We are living in a second Cold War. A multipolar world is evolving as governments adopt policies that are leading to increased economic and financial fragmentation.
Trade, foreign direct investment, and financial flows are increasingly encumbered by regulatory and legal restrictions.
The number of global trade restrictions introduced each year has nearly tripled since the pre-pandemic period, reaching almost 3,000 last year, according to the International Monetary Fund.
The result is a restructuring of global supply chain networks. Political decisions dubbed “friend-shoring,” “near-shoring,” or “on-shoring” imply increased geo-political fragmentation and de-globalization.
While the speed of globalization slowed after the 2008 financial crisis, a major trigger of de-globalization was the Trump administration’s policy of “China decoupling.”
This was subsequently relabelled “China de-risking” and described in Washington as a policy that aimed to prevent Beijing from emerging as a global tech power.
This tech war, which started with restrictions on access to high-performance chips, has expanded. Now barriers have been imposed on trade, foreign direct investment, and financial flows.
The Russia-Ukraine war, the conflict in Gaza and the spillover effects have widened the geo-economic-political fragmentation, resulting in the second Cold War.
Two blocs, but allies don’t always agree
Two major blocs are emerging: the United States and its allies, and China-Russia and their allies. Other countries fall into a multi-faceted, multi-interest grouping.
Even within the blocs, there is increased political fragmentation and divergence of interests–notably between the U.S. and the European Union. The upshot of geo-strategic confrontation is a ratcheting up of military spending, at the cost of addressing economic development and investment.
Strategic mistakes, miscalculation, and events may lead to the Cold War becoming hot.
National security narratives are increasingly dominating economic policy decisions. Trade is weaponized, while investment–inward and outward–finance, and payment systems are affected. National security interests imply a re-engineering and redesigning of food, energy, and tech supply chains towards greater self-reliance.
National security logic has also led to the weaponization of the U.S. dollar, imposing restrictions on its use in international payments and the freezing of “unfriendly” or “enemy” foreign assets.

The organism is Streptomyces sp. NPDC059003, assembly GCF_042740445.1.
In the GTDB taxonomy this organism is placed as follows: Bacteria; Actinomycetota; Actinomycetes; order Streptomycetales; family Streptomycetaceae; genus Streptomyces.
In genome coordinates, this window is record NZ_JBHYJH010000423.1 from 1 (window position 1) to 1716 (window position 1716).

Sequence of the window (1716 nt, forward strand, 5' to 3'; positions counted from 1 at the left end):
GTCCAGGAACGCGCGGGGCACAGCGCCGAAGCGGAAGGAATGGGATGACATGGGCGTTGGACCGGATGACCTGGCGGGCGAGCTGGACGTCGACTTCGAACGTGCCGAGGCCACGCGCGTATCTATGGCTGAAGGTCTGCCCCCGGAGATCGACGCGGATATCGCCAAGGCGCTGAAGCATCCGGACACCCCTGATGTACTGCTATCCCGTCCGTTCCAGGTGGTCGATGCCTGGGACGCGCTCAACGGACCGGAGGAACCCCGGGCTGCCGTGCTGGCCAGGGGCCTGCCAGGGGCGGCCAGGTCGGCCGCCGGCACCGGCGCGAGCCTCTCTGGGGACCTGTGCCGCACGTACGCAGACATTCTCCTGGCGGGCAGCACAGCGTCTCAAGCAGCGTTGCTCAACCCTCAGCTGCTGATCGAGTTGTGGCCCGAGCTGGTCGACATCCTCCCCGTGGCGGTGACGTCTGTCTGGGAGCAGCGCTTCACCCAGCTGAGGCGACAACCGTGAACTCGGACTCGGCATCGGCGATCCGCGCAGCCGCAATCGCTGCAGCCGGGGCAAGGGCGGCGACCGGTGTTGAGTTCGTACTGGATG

This threatens dollar-based international payments and the financial architecture built over the past decades of global financial liberalization.
The same logic is leading to the weaponization of access to and diffusion of modern tech and artificial intelligence, widening the global tech divide and reducing productivity and general growth.
The new Cold War could result in a massive 7 percent loss of global GDP according to the IMF, as a result of global supply chains becoming less efficient, inward-looking self-sufficiency policies being disguised as re-shoring, and restrictions on access to tech and critical resources such as rare earths.
The GCC as emerging ‘Middle Powers’
For the GCC countries, this ominous scenario has a silver lining. It offers a geo-strategic opportunity, allowing them to emerge as Middle Powers between the two global blocs.
The GCC has built its soft power through successfully hosting international events and diplomatic mediation. Next up is the building of economic and financial power.
Three strategic factors represent the building blocks that will enable the Gulf states to benefit from the fragmentation.
First is the GCC’s geography between Africa and Asia and the nations’ promising demographics.
Second, the member states are unique in being old and new energy powerhouses.
Third, the economic diversification of the GCC – combined with investments in trade facilitating logistics, transport, and infrastructure – means the six countries are integrated in global supply chains.
The GCC nations need to enhance and develop economic and financial tools to enable them to become effective Middle Powers. A priority is to accelerate their economic and financial integration, starting with core infrastructure to achieve economies of scale and greater efficiency.
GCC economic and financial integration is a building block for overhauling and implementing the GCC common market, allowing the Gulf countries to negotiate as an empowered economic bloc.
Already, GCC members are participating in international blocs – BRICS+ and the India-Middle East-Europe Economic Corridor – along with trade deals that include a likely GCC-China agreement in 2024 and various comprehensive economic partnership agreements.
COP28 has highlighted that climate change will pose geo-strategic challenges in the coming decades. The GCC states possess the technologies and financial resources to make regional and global investments in climate adaptation, and building and retrofitting infrastructure to make it climate resilient.
These tools underpin the evolving “regional globalization” policies of the GCC, which will lead to the growing economic integration of the MENA region and African countries. This regional globalization will reduce the risks of the new Cold War.